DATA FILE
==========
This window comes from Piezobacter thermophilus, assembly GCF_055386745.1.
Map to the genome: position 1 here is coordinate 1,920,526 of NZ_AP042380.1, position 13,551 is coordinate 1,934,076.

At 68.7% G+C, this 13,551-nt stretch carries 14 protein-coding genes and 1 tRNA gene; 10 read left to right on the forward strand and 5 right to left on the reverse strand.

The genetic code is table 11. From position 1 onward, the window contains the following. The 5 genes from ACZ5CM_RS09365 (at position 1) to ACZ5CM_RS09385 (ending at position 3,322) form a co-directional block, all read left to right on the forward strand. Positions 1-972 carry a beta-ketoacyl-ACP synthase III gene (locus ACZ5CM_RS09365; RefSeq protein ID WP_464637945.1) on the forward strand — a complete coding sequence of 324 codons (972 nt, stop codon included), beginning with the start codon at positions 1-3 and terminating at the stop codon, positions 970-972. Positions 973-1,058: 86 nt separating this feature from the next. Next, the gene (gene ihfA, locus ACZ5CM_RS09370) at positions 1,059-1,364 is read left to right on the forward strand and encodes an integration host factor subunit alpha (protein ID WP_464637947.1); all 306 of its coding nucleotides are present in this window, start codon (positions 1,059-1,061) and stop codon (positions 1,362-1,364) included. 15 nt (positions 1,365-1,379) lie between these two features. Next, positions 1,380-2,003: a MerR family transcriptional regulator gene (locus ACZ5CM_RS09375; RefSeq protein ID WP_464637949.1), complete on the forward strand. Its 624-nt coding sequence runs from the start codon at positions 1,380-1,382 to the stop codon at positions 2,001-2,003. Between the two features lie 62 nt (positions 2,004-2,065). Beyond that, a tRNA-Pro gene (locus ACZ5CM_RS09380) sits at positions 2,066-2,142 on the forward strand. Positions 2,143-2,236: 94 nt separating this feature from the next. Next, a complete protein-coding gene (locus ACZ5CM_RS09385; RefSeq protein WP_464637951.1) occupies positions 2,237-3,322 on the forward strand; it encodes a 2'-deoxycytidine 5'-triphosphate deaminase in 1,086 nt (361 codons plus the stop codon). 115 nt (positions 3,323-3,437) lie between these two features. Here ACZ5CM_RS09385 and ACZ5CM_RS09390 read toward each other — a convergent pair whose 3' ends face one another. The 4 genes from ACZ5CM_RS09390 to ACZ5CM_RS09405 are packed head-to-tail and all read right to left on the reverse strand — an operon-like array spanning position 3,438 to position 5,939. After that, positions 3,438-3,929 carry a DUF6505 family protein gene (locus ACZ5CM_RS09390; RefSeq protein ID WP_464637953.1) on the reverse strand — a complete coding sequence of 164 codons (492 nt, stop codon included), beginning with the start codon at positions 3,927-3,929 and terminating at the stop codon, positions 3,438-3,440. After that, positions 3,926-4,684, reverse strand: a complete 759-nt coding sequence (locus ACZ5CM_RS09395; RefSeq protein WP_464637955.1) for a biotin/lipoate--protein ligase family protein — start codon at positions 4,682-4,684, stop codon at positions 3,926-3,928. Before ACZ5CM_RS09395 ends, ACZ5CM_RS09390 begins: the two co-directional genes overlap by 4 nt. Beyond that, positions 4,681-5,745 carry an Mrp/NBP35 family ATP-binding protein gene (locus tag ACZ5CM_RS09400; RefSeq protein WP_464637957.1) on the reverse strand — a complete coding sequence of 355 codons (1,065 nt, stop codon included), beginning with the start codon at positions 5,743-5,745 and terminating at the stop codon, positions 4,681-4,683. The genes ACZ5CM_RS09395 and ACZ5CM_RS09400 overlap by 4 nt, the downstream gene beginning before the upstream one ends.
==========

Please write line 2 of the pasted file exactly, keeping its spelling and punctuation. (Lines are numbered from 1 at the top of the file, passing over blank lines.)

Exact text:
Map to the genome: position 1 here is coordinate 1,920,526 of NZ_AP042380.1, position 13,551 is coordinate 1,934,076.